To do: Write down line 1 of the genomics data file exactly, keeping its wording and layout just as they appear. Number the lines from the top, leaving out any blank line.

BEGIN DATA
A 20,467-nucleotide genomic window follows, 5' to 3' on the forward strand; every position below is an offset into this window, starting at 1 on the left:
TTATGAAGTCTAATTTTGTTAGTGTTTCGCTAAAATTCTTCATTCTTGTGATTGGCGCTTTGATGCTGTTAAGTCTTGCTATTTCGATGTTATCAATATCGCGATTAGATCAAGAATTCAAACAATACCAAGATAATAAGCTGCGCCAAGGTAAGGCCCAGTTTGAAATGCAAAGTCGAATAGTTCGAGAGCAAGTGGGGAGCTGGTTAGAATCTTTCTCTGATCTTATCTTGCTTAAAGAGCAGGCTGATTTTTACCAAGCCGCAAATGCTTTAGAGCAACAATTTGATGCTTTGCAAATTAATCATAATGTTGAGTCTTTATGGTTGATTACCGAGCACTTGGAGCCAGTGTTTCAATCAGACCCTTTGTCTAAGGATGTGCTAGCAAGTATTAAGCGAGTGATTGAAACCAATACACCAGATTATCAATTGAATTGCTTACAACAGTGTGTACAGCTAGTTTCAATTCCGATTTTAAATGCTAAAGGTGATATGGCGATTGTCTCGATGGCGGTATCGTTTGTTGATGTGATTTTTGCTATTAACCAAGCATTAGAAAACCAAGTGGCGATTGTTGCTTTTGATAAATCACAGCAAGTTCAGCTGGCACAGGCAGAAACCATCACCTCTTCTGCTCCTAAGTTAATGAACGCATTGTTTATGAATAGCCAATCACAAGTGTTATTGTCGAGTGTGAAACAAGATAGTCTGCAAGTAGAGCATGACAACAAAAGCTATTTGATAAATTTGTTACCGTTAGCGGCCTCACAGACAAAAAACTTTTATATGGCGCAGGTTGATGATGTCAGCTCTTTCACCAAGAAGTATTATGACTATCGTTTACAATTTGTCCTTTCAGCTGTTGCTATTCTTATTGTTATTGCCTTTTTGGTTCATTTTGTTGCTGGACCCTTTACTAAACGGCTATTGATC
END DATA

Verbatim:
A 20,467-nucleotide genomic window follows, 5' to 3' on the forward strand; every position below is an offset into this window, starting at 1 on the left: